Today, the Quinnipiac University Polling Institute released new approval rating numbers for Connecticut Governor M. Jodi Rell. Now at a 65 percent approval rating, the Q-Poll notes that this is the first time in over five years that the Governor’s rating has dipped below 70 percent.
“I am not surprised that her approval numbers are beginning to drop,” said Ron McLellan, the President of CEUI/SEIU Local 511. “Until this economic crisis, Governor Rell could hide her allegiance to big corporations and Connecticut’s wealthiest citizens. But now, when the difficult decisions must be made, she has taken money from services that protect the middle-class and that support the most vulnerable among us — all so that the rich and big businesses don’t have to sacrifice.”
In spite of the Governor’s refusal to raise taxes on the wealthy, the Q-Poll shows that 71% of voters support “raising the state income tax for individuals making at least $265,000 per year and couples making at least $500,000.” The poll also finds that 55% of voters reject the “argument that raising taxes will force wealthier residents to move out of Connecticut.” A majority of voters also support raising taxes on corporations.
“Governor Rell’s budget and Executive Orders balance the deficit on the backs of Connecticut’s low-wage families and vulnerable individuals. The Governor does not ask our wealthiest households and corporations to step up to the plate and be part of the solution,” said Maggie Adair, Policy Director for Connecticut Association for Human Services, an organization that works to end poverty and empower families. “Her budget priorities do not reflect the opinion of Connecticut’s residents, who overwhelmingly support increasing the income tax on our highest wage earners. It’s time for policy makers to listen to the people and ask our wealthiest citizens to pay a little more to keep families healthy and safe.”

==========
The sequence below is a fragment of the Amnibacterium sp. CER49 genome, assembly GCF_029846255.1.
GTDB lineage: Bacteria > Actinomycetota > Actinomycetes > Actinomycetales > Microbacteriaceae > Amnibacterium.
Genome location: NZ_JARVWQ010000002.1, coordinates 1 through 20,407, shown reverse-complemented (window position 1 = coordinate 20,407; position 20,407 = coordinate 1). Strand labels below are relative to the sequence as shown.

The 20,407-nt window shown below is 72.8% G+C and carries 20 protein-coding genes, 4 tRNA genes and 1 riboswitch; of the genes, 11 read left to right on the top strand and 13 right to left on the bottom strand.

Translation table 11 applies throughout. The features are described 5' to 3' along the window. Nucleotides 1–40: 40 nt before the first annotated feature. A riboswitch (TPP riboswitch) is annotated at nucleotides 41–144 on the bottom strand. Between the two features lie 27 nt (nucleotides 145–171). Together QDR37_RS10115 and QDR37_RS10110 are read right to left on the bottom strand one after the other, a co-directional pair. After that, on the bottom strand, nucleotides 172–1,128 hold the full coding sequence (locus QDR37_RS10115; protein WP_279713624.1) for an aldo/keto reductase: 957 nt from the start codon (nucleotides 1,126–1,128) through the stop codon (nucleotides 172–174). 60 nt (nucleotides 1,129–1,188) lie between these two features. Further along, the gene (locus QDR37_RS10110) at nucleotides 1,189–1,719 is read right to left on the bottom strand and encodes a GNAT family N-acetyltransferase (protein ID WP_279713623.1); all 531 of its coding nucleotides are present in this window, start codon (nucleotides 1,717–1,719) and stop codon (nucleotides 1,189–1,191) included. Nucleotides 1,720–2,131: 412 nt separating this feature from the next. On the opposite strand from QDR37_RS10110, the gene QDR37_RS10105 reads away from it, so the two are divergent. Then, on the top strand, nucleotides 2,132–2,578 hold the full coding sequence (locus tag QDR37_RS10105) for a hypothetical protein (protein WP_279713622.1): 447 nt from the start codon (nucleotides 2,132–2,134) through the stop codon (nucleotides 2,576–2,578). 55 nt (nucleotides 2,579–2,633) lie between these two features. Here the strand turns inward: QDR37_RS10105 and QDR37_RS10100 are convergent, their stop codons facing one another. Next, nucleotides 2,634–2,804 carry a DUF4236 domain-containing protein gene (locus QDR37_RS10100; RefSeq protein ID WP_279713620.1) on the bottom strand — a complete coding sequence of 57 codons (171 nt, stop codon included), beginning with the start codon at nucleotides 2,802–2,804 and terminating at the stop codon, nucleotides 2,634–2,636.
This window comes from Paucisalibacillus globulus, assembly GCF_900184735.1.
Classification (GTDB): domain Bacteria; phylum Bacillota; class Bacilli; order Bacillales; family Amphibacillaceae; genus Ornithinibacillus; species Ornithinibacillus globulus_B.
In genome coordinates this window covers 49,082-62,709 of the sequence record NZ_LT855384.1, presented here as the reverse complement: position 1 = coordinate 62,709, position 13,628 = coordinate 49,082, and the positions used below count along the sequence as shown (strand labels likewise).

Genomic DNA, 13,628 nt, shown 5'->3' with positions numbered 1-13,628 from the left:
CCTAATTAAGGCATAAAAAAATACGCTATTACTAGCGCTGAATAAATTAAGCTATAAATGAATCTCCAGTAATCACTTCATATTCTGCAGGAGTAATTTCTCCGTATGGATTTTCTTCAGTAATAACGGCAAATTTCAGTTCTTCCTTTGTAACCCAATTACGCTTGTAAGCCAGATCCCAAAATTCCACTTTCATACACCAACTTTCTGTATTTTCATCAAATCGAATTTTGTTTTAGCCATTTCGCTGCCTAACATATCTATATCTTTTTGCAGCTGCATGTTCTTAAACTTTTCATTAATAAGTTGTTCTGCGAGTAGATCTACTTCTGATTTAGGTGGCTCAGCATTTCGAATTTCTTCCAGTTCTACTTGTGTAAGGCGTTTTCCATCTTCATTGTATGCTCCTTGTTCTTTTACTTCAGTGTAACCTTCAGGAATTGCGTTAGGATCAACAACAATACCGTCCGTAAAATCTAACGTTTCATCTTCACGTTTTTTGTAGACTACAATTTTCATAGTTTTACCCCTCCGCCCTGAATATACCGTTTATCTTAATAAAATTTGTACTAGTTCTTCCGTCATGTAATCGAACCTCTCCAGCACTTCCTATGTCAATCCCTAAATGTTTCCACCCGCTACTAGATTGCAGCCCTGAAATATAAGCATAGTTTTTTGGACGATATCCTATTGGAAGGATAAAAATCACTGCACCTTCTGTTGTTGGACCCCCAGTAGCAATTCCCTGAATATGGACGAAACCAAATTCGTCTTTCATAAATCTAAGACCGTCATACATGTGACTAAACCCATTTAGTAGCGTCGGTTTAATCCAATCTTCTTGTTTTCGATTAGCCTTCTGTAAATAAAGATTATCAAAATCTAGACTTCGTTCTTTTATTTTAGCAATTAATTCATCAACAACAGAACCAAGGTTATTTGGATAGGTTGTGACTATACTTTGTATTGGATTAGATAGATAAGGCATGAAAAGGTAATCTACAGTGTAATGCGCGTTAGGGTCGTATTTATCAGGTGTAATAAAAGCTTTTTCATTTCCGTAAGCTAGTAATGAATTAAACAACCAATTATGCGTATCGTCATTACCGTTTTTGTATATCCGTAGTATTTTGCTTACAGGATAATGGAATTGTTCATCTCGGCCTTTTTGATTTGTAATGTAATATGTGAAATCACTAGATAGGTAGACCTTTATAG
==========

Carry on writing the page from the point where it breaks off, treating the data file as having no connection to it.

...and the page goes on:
In February, the State Employees Bargaining Agent Coalition (SEBAC) launched an aggressive television campaign that was designed to educate the public about the Governor’s budget priorities and to hold her accountable for her budget decisions.
“Another example of misplaced priorities is that the Governor wants to close vocational technical schools,” said Rick Tanasi, President of the State Vocational Federation of Teachers, AFT Connecticut. “It’s disappointing, but it’s also extremely short-sighted. Education is key to our economic recovery. Educational opportunities help families become and remain self-sufficient and an educated workforce will attract employers to our state.”
SEBAC and advocacy organizations like Better Choices for Connecticut vowed to continue their public awareness campaign in the upcoming months and into the gubernatorial election season.
CEUI/SEIU and AFT Connecticut are two of the thirteen unions in SEBAC, which serves to unite approximately 50,000 Connecticut State public service workers to address issues of common concern. To learn more about the coalition’s campaign for a fair budget and view the video of their latest TV ad, visit www.InThisTogetherCT.org.
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